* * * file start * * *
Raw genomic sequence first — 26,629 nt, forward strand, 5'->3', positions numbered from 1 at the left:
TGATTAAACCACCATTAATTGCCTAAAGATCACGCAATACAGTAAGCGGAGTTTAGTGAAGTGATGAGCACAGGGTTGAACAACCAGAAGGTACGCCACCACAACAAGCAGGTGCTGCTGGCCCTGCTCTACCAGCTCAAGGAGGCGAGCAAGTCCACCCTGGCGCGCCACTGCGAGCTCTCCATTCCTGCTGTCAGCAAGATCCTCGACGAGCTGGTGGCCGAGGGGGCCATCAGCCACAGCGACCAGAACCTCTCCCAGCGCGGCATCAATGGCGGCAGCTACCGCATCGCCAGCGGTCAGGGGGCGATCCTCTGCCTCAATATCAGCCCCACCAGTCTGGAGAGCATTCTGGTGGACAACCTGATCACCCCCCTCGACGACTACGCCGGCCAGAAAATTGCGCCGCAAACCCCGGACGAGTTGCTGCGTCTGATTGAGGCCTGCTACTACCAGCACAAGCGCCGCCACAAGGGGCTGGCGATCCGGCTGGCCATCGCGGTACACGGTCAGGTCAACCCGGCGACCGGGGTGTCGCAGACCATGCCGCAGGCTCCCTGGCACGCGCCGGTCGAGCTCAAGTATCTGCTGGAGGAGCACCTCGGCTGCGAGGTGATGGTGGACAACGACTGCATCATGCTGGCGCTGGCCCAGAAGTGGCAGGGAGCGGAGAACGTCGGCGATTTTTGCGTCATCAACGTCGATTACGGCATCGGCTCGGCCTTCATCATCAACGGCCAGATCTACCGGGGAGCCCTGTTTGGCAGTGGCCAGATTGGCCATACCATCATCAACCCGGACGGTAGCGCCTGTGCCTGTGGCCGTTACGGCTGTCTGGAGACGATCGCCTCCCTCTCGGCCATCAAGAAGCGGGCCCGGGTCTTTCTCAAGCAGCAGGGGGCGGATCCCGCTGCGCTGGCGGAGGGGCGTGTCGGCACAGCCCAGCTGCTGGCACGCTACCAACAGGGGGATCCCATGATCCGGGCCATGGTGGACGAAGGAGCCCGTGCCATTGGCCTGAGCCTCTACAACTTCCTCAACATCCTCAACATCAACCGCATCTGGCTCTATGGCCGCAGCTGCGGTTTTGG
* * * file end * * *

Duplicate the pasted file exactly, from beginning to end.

Raw genomic sequence first — 26,629 nt, forward strand, 5'->3', positions numbered from 1 at the left:
TGATTAAACCACCATTAATTGCCTAAAGATCACGCAATACAGTAAGCGGAGTTTAGTGAAGTGATGAGCACAGGGTTGAACAACCAGAAGGTACGCCACCACAACAAGCAGGTGCTGCTGGCCCTGCTCTACCAGCTCAAGGAGGCGAGCAAGTCCACCCTGGCGCGCCACTGCGAGCTCTCCATTCCTGCTGTCAGCAAGATCCTCGACGAGCTGGTGGCCGAGGGGGCCATCAGCCACAGCGACCAGAACCTCTCCCAGCGCGGCATCAATGGCGGCAGCTACCGCATCGCCAGCGGTCAGGGGGCGATCCTCTGCCTCAATATCAGCCCCACCAGTCTGGAGAGCATTCTGGTGGACAACCTGATCACCCCCCTCGACGACTACGCCGGCCAGAAAATTGCGCCGCAAACCCCGGACGAGTTGCTGCGTCTGATTGAGGCCTGCTACTACCAGCACAAGCGCCGCCACAAGGGGCTGGCGATCCGGCTGGCCATCGCGGTACACGGTCAGGTCAACCCGGCGACCGGGGTGTCGCAGACCATGCCGCAGGCTCCCTGGCACGCGCCGGTCGAGCTCAAGTATCTGCTGGAGGAGCACCTCGGCTGCGAGGTGATGGTGGACAACGACTGCATCATGCTGGCGCTGGCCCAGAAGTGGCAGGGAGCGGAGAACGTCGGCGATTTTTGCGTCATCAACGTCGATTACGGCATCGGCTCGGCCTTCATCATCAACGGCCAGATCTACCGGGGAGCCCTGTTTGGCAGTGGCCAGATTGGCCATACCATCATCAACCCGGACGGTAGCGCCTGTGCCTGTGGCCGTTACGGCTGTCTGGAGACGATCGCCTCCCTCTCGGCCATCAAGAAGCGGGCCCGGGTCTTTCTCAAGCAGCAGGGGGCGGATCCCGCTGCGCTGGCGGAGGGGCGTGTCGGCACAGCCCAGCTGCTGGCACGCTACCAACAGGGGGATCCCATGATCCGGGCCATGGTGGACGAAGGAGCCCGTGCCATTGGCCTGAGCCTCTACAACTTCCTCAACATCCTCAACATCAACCGCATCTGGCTCTATGGCCGCAGCTGCGGTTTTGG